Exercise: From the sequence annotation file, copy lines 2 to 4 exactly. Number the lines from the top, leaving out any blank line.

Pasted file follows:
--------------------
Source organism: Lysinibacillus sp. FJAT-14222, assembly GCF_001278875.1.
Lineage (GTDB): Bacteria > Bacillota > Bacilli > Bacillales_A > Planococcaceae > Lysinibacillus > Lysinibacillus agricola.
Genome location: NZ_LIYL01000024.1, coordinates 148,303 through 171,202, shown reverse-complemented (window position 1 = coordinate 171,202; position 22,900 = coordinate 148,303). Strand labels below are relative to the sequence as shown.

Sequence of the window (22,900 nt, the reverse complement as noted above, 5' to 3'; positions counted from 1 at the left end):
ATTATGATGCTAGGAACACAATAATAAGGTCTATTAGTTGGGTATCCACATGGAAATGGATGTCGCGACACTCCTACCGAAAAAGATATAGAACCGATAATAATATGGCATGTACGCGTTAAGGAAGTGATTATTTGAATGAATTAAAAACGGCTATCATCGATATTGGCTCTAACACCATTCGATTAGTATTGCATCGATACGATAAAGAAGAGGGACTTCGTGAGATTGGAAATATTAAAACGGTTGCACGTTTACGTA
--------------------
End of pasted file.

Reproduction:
Lineage (GTDB): Bacteria > Bacillota > Bacilli > Bacillales_A > Planococcaceae > Lysinibacillus > Lysinibacillus agricola.
Genome location: NZ_LIYL01000024.1, coordinates 148,303 through 171,202, shown reverse-complemented (window position 1 = coordinate 171,202; position 22,900 = coordinate 148,303). Strand labels below are relative to the sequence as shown.

Sequence of the window (22,900 nt, the reverse complement as noted above, 5' to 3'; positions counted from 1 at the left end):